[Air-L] [REQUEST] What are internet research's iconic diagrams?
peterotimusk at gmail.com
Sat Aug 27 21:18:50 PDT 2016
This is a model of the levels of research micro, meso, macro may be not a
diagram on pg 7 of
Cyborgs at Cyberspace?: An Ethnographer Looks to the Future
Routledge, Jun 1, 2002
On Sat, Aug 27, 2016 at 4:24 PM, Alex Leavitt <alexleavitt at gmail.com> wrote:
> If you were to pick a handful of the most iconic diagrams across internet
> research, theory, and history, what would they be?
> I'm trying to compile as many diagrams as possible. They could also be
> graphs, charts, photographs, drawings, etc. They could come from sociology,
> anthropology, computer science, physics, etc. They could also relate to
> social theories that are particularly prescient for internet studies.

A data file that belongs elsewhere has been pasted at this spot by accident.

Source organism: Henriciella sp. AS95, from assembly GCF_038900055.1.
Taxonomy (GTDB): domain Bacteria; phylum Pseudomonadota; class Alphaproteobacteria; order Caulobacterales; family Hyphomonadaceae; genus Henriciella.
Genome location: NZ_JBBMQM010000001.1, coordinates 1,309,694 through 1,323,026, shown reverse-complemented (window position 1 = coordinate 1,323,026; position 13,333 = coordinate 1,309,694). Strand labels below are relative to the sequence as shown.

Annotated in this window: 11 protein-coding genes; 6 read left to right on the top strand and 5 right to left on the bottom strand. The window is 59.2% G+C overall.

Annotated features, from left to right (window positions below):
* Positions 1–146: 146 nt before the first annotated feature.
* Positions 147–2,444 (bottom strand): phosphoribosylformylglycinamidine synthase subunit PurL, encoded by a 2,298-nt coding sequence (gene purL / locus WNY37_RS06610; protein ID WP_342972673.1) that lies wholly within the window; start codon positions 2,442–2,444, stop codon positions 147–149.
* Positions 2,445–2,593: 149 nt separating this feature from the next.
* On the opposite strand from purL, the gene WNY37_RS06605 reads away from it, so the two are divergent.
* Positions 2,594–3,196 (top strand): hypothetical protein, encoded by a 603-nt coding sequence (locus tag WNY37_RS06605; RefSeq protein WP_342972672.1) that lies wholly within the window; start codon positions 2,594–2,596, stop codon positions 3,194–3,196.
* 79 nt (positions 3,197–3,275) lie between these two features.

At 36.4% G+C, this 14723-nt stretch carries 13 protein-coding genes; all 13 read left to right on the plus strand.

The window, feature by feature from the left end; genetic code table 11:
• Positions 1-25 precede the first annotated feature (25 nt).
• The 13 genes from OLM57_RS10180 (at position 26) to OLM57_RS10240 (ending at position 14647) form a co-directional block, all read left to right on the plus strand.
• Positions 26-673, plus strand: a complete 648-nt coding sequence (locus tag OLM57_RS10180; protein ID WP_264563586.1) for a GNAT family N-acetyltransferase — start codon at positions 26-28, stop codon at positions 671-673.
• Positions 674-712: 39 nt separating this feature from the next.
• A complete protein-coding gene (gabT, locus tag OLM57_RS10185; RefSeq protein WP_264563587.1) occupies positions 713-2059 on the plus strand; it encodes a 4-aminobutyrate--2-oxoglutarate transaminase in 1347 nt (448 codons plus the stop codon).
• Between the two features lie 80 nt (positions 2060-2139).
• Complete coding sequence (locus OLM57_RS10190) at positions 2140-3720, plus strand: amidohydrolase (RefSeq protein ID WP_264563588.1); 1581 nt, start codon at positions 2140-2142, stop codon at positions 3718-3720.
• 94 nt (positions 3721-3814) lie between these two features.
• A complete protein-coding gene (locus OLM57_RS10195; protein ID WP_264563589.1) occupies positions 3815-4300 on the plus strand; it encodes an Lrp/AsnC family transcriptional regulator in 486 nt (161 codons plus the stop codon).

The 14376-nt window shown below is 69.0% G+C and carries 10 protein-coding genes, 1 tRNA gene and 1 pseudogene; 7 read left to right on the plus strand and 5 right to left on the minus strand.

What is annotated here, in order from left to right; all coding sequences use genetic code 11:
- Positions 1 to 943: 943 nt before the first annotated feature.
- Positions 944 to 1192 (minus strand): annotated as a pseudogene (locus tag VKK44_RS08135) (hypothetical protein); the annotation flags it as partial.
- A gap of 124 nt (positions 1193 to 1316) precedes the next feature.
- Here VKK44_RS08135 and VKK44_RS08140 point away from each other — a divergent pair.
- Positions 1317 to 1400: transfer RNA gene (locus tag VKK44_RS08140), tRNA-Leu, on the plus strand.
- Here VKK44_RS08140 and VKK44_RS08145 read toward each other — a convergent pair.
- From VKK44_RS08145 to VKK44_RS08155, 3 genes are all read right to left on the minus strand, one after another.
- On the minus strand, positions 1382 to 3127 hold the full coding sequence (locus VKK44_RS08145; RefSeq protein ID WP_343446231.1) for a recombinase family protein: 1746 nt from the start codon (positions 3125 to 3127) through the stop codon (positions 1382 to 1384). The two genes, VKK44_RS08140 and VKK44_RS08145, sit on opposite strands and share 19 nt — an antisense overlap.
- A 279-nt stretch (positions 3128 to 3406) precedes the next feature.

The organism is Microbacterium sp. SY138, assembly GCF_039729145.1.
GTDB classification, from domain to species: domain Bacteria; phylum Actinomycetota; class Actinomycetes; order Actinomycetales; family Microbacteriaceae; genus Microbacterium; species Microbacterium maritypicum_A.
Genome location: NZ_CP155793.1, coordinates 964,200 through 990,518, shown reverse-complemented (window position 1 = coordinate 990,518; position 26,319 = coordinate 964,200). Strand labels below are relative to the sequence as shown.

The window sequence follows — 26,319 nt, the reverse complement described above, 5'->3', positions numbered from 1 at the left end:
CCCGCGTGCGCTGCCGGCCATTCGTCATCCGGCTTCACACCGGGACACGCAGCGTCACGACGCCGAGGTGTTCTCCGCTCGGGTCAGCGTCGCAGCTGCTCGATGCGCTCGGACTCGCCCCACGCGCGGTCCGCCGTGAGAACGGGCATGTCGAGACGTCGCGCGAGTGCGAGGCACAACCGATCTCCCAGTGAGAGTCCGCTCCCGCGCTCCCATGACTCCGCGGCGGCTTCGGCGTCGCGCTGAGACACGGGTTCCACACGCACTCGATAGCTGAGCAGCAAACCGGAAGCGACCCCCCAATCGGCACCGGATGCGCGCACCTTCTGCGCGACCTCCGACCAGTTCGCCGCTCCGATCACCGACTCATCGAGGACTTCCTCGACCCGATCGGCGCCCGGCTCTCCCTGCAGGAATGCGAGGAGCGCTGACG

> For example, I think the diagram of distributed networks in Paul Baran's
> 1964 "On Distributed Communications" (
> diagram on p. 16 of the PDF) is a great example of what I'm looking for.
> For another example in the theoretical realm, perhaps the "two-step flow"
> model from Katz & Lazarfeld's 1955 Personal Influence (
> scroll down for the diagram).
> Does anyone else have pointers to any other iconic diagrams?
> Alexander Leavitt, Ph.D.
> USC Annenberg School for Communication & Journalism
> Twitter: @alexleavitt <http://twitter.com/alexleavitt>
> The Air-L at listserv.aoir.org mailing list
> is provided by the Association of Internet Researchers http://aoir.org
> Subscribe, change options or unsubscribe at: http://listserv.aoir.org/
> Join the Association of Internet Researchers:
More information about the Air-L